In general, it's a good thing if complainants face a reasonably high hurdle to prove a violation, but if the standard is that even the sworn testimony of the other party's technical witness doesn't do the job, then it becomes virtually impossible to meet regardless of the actual merit of a claim.

Issues surrounding the presentation and weighing of evidence and arguments

The initial determination repeatedly (mostly but not exclusively to Microsoft's detriment) dismissed claims by alleging, in other words, that something had not been pled with sufficient particularity, or not been presented at the right time. Interestingly, Microsoft's petition for review complains that the initial determination is based in part on representations made by Motorola after the evidentiary hearing, even though any evidence would have had to be provided before the hearing and legal argument cannot serve as a substitute for evidence.

The timeliness of contentions and evidence plays a role in many litigations, and frequently in ITC investigations, but the density of those types of issues appears to be extremely high in this case. The standards that the Commission may or may not affirm in its review could have implications for the decisions made with respect to several patents in this investigation, and many patents in other investigations.

Software companies and the domestic industry requirement

In order for the ITC to find a violation of a patent, it must be valid and infringed but there must furthermore be a "domestic industry" for it. The domestic industry requirement is unique to the ITC. There's no such thing at a district court.

The statute governing the ITC (Sec. 337) doesn't require that domestic industry to be a domestic manufacturing industry. There are different ways to satisfy the requirement, and an investment in product development is one possibility. But the initial determination denied the existence of a domestic industry with respect to four patents. To some extent, that's because of narrow claim construction, but the initial determination also arrived at a rather unusual finding with respect to Windows Mobile, suggesting that there wasn't enough evidence of actual devices having a certain kind of functionality.

The software industry is very important to the U.S. economy. That's why the Commission might be interested in looking more closely, as Microsoft requests, at the parts of the initial determination that relate to the existence of a domestic industry if the complainant makes software available to device makers. Microsoft is just one of many companies that license their software to OEMs. There are companies of all sizes, including some very innovative startups, that do business that way. From a policy point of view, the ability of software makers to enforce their intellectual property rights with the ITC's help is a high-priority question. The way I read the (current) statute, the ITC's mandate includes complaints brought by right holders of that profile.

Induced infringement

Even with respect to the one patent the initial determination deemed violated, there's a legal issue that Microsoft's petition addresses. Motorola was not held to induce the infringement of Microsoft's '566 patent (but only to infringe directly). Apparently, the initial determination applied the U.S. Supreme Court's "willful blindness" standard, which Microsoft says is only meant to be "a substitute for proving actual knowledge of the asserted patents", and not applicable here if one assumes that Motorola had knowledge of Microsoft's asserted patents (at least after it received the complaint). The simplest and clearest case of induced infringement is one in which knowledge of the patent is proven. Willful blindness is just an alternative concept to cover cases in which someone would have to know but makes an effort not to know.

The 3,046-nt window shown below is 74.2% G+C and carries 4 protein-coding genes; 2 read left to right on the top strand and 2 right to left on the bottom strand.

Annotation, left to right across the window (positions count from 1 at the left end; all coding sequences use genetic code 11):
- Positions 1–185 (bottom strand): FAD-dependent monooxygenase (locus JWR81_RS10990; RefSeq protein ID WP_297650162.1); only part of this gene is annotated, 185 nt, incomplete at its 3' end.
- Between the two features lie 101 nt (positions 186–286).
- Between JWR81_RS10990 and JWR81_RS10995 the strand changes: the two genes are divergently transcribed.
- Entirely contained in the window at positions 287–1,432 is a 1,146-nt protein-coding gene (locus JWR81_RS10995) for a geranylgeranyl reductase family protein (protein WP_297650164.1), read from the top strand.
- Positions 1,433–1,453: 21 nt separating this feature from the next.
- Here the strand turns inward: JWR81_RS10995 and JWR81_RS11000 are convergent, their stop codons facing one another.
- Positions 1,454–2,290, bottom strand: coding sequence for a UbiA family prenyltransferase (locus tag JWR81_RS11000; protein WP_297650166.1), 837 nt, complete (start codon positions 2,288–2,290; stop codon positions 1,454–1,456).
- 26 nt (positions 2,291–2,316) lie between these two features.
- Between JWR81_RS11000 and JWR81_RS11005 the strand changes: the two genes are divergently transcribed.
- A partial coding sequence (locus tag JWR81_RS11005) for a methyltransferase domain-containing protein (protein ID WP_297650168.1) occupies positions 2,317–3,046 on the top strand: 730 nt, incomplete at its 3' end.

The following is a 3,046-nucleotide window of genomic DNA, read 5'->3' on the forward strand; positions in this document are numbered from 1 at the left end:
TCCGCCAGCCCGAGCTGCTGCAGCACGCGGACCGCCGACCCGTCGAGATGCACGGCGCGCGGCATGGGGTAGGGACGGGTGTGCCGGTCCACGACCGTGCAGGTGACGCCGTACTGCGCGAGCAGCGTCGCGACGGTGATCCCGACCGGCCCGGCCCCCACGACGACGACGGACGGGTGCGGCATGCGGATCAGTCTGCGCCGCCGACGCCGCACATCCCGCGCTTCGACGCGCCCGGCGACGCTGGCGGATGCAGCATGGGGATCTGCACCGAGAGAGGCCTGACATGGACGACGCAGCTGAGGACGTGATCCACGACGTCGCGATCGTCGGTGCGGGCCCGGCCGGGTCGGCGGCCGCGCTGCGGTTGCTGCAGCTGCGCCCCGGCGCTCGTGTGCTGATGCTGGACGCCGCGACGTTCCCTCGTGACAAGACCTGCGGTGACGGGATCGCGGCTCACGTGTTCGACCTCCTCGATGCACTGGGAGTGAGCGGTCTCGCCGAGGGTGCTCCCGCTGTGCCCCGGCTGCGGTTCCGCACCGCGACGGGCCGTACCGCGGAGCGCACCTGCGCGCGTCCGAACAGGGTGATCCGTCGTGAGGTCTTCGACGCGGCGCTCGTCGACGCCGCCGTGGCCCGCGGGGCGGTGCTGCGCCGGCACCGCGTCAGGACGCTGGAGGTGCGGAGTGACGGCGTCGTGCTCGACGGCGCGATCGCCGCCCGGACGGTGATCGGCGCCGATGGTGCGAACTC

Induced infringement results in additional liability, and Microsoft would like to prevail on that count as well.

Cease-and-desist order

The initial determination recommended an import ban but not a cease-and-desist order. The cease-and-desist order would additionally ensure that any infringing devices that were imported prior to the import ban taking effect (but are still, at the relevant time, in a Motorola warehouse) could no longer be sold.

If an import ban is ordered without a simultaneous cease-and-desist order, it may take quite a long time before an infringer has sold off all of the infringing inventory. But more recently, the ITC appears to be hesitant to issue cease-and-desist orders. For example, no cease-and-desist was ordered against HTC though it was found to infringe a valid Apple patent.

The public redacted version of the petition doesn't reveal some of the specifics of Motorola's logistics. Therefore, I don't know if there are differences between Motorola's and HTC's respective operations that suggest a different decision in Motorola's case. It's possible that Motorola keeps far larger quantities of its products in stock than HTC does in the U.S. market.

What's next?

I hope that a public redacted version of Motorola's response to Microsoft's petition will become available shortly. It's a given that Motorola will defend, except with respect to the '566 patent, the initial determination as best as it can. In February we'll find out which issues the Commission decides to review. Depending on the scope of the review, I may then go into some more technical detail. The petition for review contains some interesting technical arguments and explanations, but for the time being I wanted to focus on broad and general issues that were raised and that may also come up, in similar forms, in other ITC investigations that I'm monitoring.